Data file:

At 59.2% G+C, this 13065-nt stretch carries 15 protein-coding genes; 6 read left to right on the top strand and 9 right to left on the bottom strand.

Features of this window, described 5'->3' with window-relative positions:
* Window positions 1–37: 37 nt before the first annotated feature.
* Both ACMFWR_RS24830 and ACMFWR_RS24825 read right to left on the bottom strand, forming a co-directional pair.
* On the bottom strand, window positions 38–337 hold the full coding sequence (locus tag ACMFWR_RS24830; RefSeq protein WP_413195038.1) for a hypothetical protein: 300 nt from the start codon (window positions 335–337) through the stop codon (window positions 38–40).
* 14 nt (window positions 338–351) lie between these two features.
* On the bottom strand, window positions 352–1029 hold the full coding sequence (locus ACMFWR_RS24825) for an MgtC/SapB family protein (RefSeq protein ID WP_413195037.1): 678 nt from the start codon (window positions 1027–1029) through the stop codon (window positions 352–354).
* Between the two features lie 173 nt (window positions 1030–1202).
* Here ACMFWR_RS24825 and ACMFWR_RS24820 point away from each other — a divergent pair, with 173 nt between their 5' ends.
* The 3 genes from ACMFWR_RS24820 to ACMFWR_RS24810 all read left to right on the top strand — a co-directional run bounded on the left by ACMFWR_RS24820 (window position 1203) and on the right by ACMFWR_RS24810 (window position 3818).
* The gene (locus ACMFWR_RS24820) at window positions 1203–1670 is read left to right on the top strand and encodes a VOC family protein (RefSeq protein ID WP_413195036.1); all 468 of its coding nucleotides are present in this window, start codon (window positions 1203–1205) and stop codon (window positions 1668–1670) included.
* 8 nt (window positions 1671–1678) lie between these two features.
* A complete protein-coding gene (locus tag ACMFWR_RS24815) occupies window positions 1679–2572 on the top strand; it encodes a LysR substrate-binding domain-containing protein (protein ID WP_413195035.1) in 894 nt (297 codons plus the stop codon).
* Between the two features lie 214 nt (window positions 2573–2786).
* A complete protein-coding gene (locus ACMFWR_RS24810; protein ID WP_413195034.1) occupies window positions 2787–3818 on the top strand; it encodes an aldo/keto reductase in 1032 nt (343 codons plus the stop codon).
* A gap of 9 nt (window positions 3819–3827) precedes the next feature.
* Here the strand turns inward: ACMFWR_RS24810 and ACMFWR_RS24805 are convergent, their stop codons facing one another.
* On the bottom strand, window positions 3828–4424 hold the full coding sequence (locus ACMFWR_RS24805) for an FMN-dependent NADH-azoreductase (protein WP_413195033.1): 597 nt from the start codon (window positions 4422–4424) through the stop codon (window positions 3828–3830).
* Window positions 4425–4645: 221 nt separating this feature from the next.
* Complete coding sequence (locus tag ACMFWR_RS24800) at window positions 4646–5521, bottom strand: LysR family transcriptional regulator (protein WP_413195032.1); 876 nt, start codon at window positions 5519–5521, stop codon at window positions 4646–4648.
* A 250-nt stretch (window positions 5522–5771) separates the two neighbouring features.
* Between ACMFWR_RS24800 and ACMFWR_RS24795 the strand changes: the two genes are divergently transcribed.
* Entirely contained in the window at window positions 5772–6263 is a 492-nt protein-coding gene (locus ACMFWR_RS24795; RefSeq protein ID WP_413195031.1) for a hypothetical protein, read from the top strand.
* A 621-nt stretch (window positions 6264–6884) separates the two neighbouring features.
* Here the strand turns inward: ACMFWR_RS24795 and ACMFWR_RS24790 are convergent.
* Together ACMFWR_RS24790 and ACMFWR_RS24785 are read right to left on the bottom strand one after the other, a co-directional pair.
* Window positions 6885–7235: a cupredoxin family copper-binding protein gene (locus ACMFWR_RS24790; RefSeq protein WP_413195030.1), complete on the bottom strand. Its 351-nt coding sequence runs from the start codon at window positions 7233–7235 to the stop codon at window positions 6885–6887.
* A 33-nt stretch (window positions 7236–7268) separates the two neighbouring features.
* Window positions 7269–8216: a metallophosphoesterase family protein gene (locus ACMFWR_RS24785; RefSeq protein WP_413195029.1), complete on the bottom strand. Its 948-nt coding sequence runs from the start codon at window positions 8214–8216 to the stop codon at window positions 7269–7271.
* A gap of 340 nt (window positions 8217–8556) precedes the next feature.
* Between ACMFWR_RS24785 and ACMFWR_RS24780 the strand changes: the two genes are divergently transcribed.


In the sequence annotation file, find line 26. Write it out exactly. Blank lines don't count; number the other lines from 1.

* Together ACMFWR_RS24790 and ACMFWR_RS24785 are read right to left on the bottom strand one after the other, a co-directional pair.